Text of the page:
Reform Ohio Now?
In response to my last post about Issue 1, Logan Ferree commented, "In following the news I certainly think 2, 3, 4, and 5 need backing." With respect to Mr. Ferree, I'm not so sure.
I'm voting for Issue 2, which would allow anyone to cast an absentee ballot. Under current law, 62-year-olds and up may cast an absentee ballot for any reason, but younger voters must have a specific reason for not being able to get to the polls on election day. Issue 2 would eliminate this age discrimination.
I'm voting against Issue 3. Whatever one thinks of contribution limits, they shouldn't be written into the Constitution with no indexing for inflation. A $1000 limit will be much lower twenty years from now than it is today.
I'm voting for Issue 4, though I respect the arguments against it. Audient states that under current law,
...the reapportionment game is one that is played by the party that controls the state. Isn't that the way it should be? I need a better sense of what we'd be replacing the system with. I am leaning against Issue 4.However, under current law, the elections for three statewide offices every 8 or 12 years determine how the districts are drawn. As a result, the party that wins two of these three elections (governor, auditor, and secretary of state) has a nearly insurmountable advantage in state legislative elections for an entire decade. Control of the legislature should be decided in district elections every two and four years, rather than by three statewide elections every 8 or 12 years.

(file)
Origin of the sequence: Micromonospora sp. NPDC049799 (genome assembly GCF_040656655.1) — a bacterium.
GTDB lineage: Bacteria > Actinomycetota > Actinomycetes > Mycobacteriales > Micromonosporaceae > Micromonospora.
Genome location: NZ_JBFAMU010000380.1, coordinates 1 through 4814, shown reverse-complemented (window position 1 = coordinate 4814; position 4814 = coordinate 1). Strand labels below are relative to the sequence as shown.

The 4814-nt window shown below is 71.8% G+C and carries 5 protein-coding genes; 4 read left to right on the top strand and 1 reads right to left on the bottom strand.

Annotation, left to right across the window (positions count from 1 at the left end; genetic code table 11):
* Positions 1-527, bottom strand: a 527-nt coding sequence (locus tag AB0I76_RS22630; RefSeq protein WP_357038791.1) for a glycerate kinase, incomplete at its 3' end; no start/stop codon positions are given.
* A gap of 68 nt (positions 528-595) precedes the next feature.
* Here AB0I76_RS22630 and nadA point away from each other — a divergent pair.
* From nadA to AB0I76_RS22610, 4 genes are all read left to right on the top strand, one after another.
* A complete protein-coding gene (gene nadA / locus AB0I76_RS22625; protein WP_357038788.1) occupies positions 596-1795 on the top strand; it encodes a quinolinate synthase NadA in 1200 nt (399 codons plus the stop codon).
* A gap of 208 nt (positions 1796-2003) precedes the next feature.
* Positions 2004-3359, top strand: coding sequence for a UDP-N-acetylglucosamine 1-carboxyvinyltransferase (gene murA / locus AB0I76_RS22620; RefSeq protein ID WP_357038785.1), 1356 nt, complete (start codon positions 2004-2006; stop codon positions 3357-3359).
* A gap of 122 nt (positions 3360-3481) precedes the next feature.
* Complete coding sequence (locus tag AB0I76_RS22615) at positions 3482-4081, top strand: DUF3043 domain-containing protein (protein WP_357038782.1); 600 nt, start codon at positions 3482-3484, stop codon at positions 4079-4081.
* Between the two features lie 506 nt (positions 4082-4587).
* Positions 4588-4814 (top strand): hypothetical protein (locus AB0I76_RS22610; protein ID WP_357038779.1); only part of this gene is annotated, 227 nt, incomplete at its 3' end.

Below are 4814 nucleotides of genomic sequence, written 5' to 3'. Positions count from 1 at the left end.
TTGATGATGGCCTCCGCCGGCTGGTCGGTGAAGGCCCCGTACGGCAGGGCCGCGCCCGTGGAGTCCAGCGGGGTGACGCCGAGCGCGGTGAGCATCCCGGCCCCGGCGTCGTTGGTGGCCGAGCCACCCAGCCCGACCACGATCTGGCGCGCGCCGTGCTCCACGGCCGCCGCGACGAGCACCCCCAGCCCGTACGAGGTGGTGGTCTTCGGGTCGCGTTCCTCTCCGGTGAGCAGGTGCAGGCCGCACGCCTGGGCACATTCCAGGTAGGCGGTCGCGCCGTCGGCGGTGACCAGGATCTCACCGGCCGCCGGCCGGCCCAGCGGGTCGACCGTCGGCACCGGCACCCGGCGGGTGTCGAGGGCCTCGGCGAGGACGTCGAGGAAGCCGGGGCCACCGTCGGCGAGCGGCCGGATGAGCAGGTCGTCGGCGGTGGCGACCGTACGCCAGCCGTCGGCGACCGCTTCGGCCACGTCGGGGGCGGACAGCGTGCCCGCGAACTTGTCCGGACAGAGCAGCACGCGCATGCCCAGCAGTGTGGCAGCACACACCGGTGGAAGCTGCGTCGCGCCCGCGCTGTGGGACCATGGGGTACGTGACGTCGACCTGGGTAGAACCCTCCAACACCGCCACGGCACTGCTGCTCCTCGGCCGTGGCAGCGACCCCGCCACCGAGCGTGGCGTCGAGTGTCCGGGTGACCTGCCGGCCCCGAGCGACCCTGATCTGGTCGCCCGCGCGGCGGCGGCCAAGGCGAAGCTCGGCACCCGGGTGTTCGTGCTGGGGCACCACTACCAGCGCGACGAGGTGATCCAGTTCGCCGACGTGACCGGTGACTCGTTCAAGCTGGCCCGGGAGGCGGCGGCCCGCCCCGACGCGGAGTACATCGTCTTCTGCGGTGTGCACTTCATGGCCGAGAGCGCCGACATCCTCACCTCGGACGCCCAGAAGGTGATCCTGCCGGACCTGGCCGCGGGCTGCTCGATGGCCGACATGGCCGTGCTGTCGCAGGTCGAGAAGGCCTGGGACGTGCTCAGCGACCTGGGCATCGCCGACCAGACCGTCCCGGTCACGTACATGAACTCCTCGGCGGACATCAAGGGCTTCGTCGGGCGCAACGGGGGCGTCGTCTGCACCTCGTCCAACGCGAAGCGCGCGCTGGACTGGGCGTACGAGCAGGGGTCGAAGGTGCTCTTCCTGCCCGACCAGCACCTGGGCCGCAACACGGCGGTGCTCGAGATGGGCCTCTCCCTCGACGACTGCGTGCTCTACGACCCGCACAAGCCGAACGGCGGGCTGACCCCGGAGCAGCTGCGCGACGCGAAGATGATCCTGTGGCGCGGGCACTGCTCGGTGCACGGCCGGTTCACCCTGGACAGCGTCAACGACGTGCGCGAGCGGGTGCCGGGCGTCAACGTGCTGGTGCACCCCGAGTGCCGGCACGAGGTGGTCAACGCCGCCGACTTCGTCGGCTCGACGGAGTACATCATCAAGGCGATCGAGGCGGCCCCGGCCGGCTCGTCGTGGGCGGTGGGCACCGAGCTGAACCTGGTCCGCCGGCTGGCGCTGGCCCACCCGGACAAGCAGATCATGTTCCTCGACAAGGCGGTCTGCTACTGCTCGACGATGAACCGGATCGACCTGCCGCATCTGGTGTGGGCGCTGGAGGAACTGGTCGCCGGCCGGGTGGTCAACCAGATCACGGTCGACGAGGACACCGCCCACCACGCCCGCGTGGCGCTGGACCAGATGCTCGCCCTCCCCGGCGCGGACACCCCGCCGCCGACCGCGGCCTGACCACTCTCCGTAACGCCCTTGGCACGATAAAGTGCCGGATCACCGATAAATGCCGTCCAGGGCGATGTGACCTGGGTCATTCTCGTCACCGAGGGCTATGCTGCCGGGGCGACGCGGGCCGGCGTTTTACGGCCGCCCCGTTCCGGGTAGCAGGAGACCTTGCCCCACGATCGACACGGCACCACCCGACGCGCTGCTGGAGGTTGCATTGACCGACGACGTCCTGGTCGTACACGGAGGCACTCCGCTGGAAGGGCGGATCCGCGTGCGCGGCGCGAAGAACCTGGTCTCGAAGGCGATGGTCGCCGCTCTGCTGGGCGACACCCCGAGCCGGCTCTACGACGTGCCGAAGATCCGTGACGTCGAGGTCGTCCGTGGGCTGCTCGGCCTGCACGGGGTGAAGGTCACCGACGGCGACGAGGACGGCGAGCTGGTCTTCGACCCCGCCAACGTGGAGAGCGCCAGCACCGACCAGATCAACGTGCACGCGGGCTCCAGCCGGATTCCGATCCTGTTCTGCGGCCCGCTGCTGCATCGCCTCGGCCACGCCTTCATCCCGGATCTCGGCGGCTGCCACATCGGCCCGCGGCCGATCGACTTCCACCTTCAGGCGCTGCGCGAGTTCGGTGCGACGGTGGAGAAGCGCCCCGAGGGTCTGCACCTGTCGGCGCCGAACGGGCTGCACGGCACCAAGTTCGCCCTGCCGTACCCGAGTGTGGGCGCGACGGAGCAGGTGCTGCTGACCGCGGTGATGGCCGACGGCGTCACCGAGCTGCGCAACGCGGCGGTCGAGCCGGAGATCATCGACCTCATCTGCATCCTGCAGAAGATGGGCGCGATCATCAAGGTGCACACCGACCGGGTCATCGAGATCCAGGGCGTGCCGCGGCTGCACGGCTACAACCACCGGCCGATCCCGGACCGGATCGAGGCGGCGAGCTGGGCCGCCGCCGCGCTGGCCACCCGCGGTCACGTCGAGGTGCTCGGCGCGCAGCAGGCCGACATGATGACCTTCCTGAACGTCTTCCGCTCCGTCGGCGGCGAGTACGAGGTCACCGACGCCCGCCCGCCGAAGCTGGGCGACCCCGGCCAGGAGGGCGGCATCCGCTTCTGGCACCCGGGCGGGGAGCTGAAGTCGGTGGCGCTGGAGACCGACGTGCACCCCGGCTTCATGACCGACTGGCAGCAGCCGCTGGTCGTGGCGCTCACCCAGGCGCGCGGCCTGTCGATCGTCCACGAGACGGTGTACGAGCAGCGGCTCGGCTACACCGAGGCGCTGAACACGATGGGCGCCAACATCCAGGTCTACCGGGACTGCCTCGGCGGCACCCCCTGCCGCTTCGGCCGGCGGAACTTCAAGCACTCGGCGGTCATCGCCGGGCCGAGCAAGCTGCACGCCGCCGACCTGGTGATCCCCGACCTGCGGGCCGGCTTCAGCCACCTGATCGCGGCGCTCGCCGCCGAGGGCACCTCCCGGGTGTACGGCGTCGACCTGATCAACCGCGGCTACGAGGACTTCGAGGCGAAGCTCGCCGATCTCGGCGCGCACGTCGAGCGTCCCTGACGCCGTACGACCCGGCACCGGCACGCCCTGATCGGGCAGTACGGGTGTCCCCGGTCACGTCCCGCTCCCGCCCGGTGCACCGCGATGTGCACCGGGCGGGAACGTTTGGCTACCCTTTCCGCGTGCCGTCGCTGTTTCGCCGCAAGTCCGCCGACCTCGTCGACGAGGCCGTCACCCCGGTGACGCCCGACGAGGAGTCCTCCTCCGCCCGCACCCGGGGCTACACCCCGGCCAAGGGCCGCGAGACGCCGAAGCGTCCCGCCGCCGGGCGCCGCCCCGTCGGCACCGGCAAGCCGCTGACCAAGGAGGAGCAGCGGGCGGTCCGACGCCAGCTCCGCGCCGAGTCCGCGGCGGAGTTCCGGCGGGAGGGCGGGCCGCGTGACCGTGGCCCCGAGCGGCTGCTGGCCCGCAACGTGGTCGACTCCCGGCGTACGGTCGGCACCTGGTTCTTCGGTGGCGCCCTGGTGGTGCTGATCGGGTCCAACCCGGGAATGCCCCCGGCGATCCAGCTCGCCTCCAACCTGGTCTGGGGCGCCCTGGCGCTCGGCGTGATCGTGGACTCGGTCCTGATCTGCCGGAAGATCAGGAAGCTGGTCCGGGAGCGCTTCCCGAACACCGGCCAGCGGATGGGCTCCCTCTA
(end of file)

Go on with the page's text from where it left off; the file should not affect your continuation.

Bizzy Blogger Tom Blumer points to a crazy-looking map that could result if Issue 4 passes. Sure, it's not pretty, but I still think that a crazy-looking, neutral map would be better than a map full of compact districts that favors one party or the other.
On Issue 5, I'm still undecided, a scant 22 hours before the polls close. On one hand, I agree with Audient, who states, "You can't tell me that having Blackwell as a chairman of the Bush-Cheney campaign was not a conflict of interest to his election oversight duties as Secretary of State." Issue 5 might de-politicize the oversight of elections.
However, the issue would leave in place an elected secretary of state who would do little more than chartering corporations. Ironically, if Issue 5 passes and Issue 4 is defeated, the secretary would have no election oversight authority, but would still sit on the apportionment board that draws state legislative districts.
Well, I'd better get to bed. I have to get up early and put up signs at polling places.